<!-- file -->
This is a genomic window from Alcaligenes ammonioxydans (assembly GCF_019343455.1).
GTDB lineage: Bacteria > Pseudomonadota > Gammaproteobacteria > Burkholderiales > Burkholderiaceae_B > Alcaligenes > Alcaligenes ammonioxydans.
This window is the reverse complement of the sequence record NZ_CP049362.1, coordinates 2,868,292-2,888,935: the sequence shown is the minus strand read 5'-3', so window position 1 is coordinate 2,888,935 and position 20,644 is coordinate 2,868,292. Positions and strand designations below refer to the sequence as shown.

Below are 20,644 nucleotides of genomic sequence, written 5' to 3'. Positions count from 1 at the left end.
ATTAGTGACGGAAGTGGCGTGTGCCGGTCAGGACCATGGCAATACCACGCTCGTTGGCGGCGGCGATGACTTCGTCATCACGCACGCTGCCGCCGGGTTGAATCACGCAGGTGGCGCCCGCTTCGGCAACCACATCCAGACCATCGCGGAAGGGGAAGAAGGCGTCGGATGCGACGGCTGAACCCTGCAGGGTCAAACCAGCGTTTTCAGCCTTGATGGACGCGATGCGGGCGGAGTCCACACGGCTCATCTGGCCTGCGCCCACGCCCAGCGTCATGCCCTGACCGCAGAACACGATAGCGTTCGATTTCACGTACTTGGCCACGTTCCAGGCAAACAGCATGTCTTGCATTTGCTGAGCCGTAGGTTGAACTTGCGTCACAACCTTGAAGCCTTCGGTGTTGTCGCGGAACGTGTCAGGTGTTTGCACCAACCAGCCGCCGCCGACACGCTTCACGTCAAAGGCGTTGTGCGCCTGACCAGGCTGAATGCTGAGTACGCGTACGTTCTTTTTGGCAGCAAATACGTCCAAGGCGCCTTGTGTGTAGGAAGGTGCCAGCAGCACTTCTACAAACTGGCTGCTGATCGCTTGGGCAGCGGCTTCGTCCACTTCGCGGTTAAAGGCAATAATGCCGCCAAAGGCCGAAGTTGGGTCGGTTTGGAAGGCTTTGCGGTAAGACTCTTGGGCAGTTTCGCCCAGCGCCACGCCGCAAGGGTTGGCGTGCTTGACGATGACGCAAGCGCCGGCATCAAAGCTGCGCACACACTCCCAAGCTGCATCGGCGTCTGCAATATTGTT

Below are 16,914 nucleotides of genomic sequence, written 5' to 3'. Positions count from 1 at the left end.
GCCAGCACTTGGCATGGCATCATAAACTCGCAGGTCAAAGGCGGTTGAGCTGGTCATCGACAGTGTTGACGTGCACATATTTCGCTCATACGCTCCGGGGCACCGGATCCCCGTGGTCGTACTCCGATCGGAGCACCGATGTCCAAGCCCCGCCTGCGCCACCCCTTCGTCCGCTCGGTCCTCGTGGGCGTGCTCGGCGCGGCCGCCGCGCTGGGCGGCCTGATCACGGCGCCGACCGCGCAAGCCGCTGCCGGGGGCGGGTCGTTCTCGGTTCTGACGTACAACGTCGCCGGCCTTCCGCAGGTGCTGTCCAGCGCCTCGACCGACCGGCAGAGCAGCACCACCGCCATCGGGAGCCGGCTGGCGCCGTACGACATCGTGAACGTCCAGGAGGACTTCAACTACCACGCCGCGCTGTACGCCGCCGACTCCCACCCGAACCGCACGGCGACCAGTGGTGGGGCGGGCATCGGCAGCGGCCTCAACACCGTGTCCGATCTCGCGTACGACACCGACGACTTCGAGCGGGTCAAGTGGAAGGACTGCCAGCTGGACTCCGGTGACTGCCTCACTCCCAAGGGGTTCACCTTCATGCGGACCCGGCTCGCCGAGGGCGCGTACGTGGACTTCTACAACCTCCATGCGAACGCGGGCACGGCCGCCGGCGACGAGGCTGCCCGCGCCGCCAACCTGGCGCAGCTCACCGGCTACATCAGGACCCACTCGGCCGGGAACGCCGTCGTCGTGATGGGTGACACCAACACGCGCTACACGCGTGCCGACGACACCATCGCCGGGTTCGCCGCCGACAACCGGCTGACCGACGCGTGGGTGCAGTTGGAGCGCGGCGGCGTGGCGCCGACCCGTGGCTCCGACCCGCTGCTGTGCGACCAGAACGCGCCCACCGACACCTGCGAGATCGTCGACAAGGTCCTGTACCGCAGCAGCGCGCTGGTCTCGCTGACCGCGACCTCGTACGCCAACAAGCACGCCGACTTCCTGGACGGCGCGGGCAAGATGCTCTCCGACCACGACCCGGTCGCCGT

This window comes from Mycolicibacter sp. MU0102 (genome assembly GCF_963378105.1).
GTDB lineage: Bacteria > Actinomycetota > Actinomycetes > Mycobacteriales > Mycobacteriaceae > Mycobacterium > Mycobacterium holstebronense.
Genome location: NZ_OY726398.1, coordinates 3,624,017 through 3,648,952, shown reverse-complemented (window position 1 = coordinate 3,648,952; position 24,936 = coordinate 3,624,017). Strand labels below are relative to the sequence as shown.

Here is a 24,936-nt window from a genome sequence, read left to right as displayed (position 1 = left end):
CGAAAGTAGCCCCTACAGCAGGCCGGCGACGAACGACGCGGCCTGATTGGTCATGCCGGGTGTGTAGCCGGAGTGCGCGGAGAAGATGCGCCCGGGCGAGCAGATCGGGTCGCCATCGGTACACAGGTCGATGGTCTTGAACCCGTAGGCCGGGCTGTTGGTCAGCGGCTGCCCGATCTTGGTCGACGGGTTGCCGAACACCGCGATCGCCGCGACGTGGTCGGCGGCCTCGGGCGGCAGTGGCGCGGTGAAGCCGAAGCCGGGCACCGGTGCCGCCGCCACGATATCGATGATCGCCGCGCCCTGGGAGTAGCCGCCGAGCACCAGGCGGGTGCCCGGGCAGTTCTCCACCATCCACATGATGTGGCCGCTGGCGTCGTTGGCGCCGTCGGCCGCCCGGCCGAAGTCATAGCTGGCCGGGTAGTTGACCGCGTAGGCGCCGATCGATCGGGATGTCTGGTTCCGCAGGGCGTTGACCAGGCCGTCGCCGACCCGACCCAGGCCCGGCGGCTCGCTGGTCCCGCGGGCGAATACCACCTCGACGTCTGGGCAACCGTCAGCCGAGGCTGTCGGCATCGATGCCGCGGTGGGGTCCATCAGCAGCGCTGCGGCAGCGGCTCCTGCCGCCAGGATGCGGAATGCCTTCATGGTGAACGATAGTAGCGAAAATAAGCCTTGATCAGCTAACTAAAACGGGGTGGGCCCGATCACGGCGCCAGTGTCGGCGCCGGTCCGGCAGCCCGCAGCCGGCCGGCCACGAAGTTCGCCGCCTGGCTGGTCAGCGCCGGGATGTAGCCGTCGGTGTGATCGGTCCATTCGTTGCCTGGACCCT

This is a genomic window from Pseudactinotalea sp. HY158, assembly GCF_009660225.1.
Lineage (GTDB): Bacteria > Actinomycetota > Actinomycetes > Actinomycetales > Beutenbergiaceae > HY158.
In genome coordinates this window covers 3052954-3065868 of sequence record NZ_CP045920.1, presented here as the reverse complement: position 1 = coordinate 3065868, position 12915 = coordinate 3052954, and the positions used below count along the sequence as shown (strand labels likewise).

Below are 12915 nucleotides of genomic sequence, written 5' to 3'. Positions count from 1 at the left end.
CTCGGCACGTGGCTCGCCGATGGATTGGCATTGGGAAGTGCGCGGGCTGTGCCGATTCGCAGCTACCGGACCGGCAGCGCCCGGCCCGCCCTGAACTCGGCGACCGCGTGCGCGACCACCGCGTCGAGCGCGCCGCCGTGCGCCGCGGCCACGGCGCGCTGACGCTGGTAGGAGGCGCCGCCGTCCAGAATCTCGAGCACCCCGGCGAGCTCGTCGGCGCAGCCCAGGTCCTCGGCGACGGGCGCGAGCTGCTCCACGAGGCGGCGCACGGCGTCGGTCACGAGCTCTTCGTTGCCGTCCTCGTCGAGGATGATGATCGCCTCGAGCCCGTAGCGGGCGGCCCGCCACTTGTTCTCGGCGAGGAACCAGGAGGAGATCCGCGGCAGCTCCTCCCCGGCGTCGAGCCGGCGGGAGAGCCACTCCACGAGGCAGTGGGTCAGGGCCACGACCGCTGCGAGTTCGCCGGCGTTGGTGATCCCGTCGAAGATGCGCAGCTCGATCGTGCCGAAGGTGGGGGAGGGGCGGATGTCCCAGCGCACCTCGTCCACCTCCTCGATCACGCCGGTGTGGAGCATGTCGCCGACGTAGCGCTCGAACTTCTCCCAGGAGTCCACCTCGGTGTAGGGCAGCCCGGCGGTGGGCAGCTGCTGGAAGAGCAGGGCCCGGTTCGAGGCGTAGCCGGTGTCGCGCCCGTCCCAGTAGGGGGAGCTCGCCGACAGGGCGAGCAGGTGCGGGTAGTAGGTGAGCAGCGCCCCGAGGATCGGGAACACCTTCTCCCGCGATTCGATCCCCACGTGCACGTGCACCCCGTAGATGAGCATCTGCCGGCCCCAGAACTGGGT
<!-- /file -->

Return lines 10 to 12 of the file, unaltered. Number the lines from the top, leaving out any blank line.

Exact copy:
Genome location: NZ_OY726398.1, coordinates 3,624,017 through 3,648,952, shown reverse-complemented (window position 1 = coordinate 3,648,952; position 24,936 = coordinate 3,624,017). Strand labels below are relative to the sequence as shown.

Here is a 24,936-nt window from a genome sequence, read left to right as displayed (position 1 = left end):
CGAAAGTAGCCCCTACAGCAGGCCGGCGACGAACGACGCGGCCTGATTGGTCATGCCGGGTGTGTAGCCGGAGTGCGCGGAGAAGATGCGCCCGGGCGAGCAGATCGGGTCGCCATCGGTACACAGGTCGATGGTCTTGAACCCGTAGGCCGGGCTGTTGGTCAGCGGCTGCCCGATCTTGGTCGACGGGTTGCCGAACACCGCGATCGCCGCGACGTGGTCGGCGGCCTCGGGCGGCAGTGGCGCGGTGAAGCCGAAGCCGGGCACCGGTGCCGCCGCCACGATATCGATGATCGCCGCGCCCTGGGAGTAGCCGCCGAGCACCAGGCGGGTGCCCGGGCAGTTCTCCACCATCCACATGATGTGGCCGCTGGCGTCGTTGGCGCCGTCGGCCGCCCGGCCGAAGTCATAGCTGGCCGGGTAGTTGACCGCGTAGGCGCCGATCGATCGGGATGTCTGGTTCCGCAGGGCGTTGACCAGGCCGTCGCCGACCCGACCCAGGCCCGGCGGCTCGCTGGTCCCGCGGGCGAATACCACCTCGACGTCTGGGCAACCGTCAGCCGAGGCTGTCGGCATCGATGCCGCGGTGGGGTCCATCAGCAGCGCTGCGGCAGCGGCTCCTGCCGCCAGGATGCGGAATGCCTTCATGGTGAACGATAGTAGCGAAAATAAGCCTTGATCAGCTAACTAAAACGGGGTGGGCCCGATCACGGCGCCAGTGTCGGCGCCGGTCCGGCAGCCCGCAGCCGGCCGGCCACGAAGTTCGCCGCCTGGCTGGTCAGCGCCGGGATGTAGCCGTCGGTGTGATCGGTCCATTCGTTGCCTGGACCCT